The Gold-Plated Cabin
There aren’t many companies that can make an airliner fit for a king.
- By Roger A. Mola
- Air & Space magazine, March 2010
Courtesy Lufthansa Technik
(Page 5 of 6)
Managers repeatedly emphasize that their company’s competitive edge is the quality of work, and quality depends on the skills of the engineers and craftsmen. Anja Reichardt, Lufthansa Technik manager of personnel marketing and recruiting, says that if her company can’t recruit enough workers for the demand from the aviation industry, it will hire workers from similar professions like yacht construction and completing. What she looks for in a worker is accuracy as well as creativity and a sense of responsibility.
In addition, the company is trying to recruit the best workers through cooperative exhibitions and activities with schools and universities and through media campaigns targeting a range of ages: Some seek to interest seven-year-olds in the basic concept of flight; others try to lure older students to start an engineering career with the company.
“We’re trying to make aviation sexy,” says Reichardt. “We put a lot of effort in the branding.”
Lufthansa Technik, for example, is assisting with the restoration of a 1950s-era Lockheed L-1649A Super Star. The aircraft is important to the company because in 1958, it became the first airliner operated by Lufthansa capable of crossing the Atlantic without refueling.
In Europe, the aviation industry competes for engineers and craftsmen with the automotive industry. In surveys in which engineering students have stated preferences for places where they’d like to work, Lufthansa Technik is in the top 10 choices, but still falls behind the German automobile companies BMW and Porsche.
AMAC executive Heinz Köhli picked up skilled workers from automaker Peugeot, which last year cut thousands of jobs from its plants. Cutbacks at air force bases in both France and Germany also sent a stream of talent, he says.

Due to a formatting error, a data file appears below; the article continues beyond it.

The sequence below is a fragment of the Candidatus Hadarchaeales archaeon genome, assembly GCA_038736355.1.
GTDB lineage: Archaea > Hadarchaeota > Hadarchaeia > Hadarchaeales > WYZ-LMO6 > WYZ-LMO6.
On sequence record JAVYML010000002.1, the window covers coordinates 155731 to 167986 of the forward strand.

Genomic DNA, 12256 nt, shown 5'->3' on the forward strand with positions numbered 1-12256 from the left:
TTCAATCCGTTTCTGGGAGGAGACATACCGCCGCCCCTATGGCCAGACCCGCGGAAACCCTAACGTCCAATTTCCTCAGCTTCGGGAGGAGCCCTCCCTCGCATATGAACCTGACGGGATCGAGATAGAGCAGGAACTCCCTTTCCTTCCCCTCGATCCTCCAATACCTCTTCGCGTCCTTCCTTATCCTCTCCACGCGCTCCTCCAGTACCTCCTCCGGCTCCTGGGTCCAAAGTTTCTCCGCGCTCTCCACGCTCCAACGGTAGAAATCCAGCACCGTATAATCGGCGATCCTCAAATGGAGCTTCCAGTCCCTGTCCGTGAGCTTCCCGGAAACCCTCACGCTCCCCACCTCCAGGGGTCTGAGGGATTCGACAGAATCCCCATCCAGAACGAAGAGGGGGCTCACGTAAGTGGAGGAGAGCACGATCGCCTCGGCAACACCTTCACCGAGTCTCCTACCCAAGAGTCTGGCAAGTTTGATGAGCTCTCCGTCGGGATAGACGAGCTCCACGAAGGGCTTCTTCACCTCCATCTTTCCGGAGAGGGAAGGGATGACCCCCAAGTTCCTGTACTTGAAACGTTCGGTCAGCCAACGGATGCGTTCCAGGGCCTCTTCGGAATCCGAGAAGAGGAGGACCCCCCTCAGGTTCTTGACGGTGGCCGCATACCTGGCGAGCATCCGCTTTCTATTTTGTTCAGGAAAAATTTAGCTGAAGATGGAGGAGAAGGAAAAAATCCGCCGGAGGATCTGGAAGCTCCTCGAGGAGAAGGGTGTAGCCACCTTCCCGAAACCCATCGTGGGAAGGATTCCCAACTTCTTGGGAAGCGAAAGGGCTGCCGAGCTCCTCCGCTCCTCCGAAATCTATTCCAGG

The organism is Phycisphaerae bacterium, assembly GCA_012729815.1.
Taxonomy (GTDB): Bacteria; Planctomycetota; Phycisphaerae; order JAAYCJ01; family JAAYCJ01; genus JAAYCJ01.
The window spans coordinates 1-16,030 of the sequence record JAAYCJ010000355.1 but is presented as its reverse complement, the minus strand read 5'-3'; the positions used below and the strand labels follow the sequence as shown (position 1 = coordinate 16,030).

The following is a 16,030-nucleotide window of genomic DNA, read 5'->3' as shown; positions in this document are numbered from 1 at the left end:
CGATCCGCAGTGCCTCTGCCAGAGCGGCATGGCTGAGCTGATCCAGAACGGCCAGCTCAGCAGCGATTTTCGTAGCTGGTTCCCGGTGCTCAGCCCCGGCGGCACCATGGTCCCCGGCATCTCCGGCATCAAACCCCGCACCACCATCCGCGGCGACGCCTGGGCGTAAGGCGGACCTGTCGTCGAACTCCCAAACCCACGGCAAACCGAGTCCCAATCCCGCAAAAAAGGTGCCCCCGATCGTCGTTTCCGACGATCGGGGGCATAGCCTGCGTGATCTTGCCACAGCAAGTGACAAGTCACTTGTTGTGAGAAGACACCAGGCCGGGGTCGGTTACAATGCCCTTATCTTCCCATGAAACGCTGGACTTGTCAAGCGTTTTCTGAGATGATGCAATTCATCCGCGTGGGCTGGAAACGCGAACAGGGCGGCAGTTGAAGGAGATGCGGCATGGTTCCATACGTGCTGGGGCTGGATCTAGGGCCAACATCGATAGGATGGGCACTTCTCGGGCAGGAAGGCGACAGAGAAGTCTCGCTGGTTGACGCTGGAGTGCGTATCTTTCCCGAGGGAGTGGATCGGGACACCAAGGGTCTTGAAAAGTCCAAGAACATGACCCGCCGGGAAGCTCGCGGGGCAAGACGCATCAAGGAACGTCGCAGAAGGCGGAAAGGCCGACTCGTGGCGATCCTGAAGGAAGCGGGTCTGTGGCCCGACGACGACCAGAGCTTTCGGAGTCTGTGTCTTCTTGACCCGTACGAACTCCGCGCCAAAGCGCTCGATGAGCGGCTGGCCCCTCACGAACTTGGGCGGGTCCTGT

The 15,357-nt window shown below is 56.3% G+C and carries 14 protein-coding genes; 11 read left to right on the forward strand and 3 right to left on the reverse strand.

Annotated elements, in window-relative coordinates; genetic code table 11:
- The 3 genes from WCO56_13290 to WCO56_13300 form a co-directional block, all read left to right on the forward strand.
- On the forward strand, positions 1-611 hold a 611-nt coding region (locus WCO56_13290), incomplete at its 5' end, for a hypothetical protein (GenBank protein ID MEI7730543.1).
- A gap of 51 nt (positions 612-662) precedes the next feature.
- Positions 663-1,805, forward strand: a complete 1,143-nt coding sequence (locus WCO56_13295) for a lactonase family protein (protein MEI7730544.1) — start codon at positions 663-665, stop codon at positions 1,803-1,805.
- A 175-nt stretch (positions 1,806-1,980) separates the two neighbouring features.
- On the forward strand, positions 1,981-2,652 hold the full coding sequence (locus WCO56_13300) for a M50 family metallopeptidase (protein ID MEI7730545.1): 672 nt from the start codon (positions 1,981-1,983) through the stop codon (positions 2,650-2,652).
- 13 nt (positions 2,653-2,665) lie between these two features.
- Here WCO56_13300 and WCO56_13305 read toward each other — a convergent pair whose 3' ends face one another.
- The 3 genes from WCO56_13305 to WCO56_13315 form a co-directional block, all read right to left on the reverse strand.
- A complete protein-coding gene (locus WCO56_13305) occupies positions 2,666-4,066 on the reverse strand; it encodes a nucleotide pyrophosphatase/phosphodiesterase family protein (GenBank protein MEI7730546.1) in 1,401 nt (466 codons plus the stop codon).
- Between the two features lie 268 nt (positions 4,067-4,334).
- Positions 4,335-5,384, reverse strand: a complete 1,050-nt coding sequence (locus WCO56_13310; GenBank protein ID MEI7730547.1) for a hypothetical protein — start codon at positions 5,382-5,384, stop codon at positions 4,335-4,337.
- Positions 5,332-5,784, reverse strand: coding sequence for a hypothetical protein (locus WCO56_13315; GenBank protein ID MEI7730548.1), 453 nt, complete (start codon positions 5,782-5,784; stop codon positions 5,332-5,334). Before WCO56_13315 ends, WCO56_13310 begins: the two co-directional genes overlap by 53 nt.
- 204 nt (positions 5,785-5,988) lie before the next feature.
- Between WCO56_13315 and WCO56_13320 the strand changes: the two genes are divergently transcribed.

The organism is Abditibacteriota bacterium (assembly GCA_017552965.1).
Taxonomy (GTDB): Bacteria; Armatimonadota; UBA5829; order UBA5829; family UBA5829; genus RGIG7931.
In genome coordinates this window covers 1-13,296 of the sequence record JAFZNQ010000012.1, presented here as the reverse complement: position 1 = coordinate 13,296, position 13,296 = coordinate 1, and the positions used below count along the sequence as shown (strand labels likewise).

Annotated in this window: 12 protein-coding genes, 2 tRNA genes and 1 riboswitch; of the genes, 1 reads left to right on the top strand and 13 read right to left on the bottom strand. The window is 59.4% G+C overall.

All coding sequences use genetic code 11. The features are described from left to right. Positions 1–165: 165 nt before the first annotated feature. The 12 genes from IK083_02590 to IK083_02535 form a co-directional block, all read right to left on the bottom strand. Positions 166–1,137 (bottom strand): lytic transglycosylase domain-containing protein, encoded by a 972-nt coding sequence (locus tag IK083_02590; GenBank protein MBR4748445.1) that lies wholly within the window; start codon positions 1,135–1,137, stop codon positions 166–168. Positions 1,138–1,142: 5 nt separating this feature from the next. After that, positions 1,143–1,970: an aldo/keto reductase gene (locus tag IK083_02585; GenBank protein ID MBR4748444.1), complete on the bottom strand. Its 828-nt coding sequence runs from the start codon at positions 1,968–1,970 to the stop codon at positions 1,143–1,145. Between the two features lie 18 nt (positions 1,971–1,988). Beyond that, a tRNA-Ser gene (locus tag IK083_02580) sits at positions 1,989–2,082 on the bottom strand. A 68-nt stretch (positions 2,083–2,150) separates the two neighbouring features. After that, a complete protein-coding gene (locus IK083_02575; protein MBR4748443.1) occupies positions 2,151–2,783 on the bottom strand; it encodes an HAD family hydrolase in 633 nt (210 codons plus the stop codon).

“Everyone is stealing engineers from everyone else,” says Bernhard Conrad, Lufthansa Technik’s chief technology officer. The main challenge for the aviation industry, he says, is that “aviation begins with a fence around it, while you can go with your dad to the car dealer and see the oil being changed.”
After the Berlin Wall came down and the Eastern bloc’s aviation industry fell idle, Lufthansa Technik took over the Berlin-based, 500-worker maintenance facility of the former East German airline, Interflug. Conrad was impressed by how quickly the workers became adept at repairing Western aircraft. “The massive insufficiency of spare parts in Eastern Europe,” he says, developed in the workers “excellent repair expertise and great flexibility.”
Ingenuity may be the most important qualification for workers in the luxury completions industry today. That 300-pound bronze racehorse? Lufthansa Technik engineers found a way to install it in the private jet and still meet all the safety requirements.